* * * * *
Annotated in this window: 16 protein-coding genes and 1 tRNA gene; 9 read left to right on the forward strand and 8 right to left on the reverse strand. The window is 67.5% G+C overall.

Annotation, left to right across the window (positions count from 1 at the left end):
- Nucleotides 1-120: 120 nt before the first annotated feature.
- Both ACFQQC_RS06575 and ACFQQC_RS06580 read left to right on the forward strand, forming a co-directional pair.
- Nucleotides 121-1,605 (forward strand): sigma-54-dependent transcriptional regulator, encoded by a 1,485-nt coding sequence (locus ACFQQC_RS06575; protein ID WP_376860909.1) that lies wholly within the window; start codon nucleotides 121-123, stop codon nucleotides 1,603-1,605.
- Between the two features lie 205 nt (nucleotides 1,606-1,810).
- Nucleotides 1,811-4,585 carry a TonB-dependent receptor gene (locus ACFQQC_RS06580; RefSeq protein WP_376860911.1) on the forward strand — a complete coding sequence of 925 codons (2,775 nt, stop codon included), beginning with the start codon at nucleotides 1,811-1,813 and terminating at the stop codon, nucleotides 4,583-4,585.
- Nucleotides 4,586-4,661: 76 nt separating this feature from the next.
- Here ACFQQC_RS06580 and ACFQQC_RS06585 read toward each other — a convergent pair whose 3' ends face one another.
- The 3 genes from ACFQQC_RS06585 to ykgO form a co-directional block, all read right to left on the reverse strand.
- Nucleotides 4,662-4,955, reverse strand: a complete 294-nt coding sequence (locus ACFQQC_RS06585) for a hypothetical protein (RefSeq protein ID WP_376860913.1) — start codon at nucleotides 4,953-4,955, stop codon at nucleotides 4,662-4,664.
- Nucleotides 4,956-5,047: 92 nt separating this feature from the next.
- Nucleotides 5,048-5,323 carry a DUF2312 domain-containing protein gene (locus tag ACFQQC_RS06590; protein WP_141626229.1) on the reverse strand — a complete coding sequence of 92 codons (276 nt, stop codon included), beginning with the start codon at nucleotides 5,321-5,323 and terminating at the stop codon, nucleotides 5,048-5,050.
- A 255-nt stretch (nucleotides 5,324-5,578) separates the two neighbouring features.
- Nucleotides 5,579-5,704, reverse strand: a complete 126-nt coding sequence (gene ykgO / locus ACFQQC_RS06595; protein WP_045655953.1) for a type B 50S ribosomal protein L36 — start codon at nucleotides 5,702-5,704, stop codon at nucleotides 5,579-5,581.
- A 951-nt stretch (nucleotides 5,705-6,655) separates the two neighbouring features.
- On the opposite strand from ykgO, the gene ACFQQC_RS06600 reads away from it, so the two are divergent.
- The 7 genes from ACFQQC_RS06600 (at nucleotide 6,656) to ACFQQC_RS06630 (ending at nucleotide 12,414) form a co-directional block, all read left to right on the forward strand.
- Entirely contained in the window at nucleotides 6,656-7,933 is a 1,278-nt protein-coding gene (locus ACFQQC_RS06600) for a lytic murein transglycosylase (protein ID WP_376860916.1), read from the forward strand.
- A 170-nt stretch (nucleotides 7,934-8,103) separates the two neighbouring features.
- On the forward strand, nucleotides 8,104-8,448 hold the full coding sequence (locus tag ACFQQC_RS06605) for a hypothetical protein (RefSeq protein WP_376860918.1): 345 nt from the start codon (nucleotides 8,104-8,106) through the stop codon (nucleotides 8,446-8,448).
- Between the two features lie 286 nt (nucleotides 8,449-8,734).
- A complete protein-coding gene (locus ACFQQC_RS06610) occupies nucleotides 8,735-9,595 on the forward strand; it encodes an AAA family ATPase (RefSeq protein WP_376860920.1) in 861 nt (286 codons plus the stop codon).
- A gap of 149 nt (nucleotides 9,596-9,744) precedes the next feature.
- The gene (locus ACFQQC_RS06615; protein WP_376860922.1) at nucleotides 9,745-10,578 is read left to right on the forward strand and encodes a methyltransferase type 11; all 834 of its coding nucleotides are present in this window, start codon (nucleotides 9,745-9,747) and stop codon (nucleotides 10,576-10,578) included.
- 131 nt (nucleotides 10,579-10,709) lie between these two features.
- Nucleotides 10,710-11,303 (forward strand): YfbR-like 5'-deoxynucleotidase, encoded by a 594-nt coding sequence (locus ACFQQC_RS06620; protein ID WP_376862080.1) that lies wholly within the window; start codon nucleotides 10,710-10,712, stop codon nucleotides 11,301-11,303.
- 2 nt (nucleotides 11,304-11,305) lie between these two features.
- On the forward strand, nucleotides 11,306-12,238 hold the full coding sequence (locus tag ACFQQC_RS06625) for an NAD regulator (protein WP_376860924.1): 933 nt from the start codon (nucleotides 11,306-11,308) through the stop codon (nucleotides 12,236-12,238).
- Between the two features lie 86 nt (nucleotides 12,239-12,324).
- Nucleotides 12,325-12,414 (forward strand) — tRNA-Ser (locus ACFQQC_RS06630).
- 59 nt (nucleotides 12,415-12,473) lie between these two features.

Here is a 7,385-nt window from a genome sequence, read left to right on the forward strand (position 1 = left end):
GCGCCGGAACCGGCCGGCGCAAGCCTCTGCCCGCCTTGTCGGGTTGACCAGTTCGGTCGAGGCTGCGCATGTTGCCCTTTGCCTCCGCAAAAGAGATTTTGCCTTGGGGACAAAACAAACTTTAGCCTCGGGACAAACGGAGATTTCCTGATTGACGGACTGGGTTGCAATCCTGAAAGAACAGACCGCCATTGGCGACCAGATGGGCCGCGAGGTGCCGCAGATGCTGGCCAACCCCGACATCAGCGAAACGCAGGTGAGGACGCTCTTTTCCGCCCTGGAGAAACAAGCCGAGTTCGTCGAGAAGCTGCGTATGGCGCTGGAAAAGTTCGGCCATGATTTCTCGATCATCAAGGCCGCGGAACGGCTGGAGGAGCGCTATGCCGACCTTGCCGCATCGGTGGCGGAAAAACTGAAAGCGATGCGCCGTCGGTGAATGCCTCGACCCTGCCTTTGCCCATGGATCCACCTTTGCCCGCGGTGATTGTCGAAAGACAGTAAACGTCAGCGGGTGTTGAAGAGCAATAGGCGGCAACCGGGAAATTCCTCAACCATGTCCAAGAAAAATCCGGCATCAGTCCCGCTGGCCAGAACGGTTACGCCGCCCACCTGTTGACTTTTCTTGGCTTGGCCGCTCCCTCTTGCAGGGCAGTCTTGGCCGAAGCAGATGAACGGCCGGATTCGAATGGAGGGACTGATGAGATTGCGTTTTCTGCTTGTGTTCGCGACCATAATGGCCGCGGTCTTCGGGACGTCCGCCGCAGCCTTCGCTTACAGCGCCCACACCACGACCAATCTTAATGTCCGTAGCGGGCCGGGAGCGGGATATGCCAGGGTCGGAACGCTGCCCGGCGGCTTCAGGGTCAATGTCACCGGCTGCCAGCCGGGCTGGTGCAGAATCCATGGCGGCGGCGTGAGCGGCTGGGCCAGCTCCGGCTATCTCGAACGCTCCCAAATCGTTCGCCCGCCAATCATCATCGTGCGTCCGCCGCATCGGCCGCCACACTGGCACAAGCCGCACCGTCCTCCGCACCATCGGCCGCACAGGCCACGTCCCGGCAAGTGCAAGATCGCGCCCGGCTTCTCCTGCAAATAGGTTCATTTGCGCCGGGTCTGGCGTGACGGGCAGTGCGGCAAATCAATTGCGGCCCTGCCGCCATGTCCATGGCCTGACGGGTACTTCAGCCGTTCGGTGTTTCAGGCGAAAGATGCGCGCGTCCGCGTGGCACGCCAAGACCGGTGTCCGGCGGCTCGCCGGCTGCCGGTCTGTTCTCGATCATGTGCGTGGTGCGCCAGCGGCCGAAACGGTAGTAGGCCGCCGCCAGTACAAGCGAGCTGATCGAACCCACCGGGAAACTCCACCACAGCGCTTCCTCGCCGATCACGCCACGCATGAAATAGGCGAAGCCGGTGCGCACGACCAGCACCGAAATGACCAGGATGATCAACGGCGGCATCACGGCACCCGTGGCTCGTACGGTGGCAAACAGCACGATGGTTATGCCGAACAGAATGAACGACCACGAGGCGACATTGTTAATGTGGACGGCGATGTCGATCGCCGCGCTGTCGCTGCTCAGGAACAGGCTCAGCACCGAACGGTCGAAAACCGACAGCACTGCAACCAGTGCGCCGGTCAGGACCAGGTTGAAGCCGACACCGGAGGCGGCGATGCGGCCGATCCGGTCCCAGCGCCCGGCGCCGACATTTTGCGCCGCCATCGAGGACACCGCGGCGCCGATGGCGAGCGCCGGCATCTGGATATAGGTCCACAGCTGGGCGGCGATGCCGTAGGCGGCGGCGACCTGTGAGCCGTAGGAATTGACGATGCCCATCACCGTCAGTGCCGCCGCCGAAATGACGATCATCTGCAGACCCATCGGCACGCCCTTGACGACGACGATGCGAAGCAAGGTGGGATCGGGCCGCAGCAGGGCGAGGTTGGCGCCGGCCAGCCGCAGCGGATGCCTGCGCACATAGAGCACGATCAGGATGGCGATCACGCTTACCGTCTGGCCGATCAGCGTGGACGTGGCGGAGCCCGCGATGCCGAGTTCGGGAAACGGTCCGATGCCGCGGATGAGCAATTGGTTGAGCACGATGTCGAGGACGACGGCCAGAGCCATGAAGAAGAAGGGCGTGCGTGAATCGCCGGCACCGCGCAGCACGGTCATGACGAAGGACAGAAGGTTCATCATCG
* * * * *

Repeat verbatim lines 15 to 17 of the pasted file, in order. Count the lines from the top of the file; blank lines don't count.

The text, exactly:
- Nucleotides 5,579-5,704, reverse strand: a complete 126-nt coding sequence (gene ykgO / locus ACFQQC_RS06595; protein WP_045655953.1) for a type B 50S ribosomal protein L36 — start codon at nucleotides 5,702-5,704, stop codon at nucleotides 5,579-5,581.
- A 951-nt stretch (nucleotides 5,705-6,655) separates the two neighbouring features.
- On the opposite strand from ykgO, the gene ACFQQC_RS06600 reads away from it, so the two are divergent.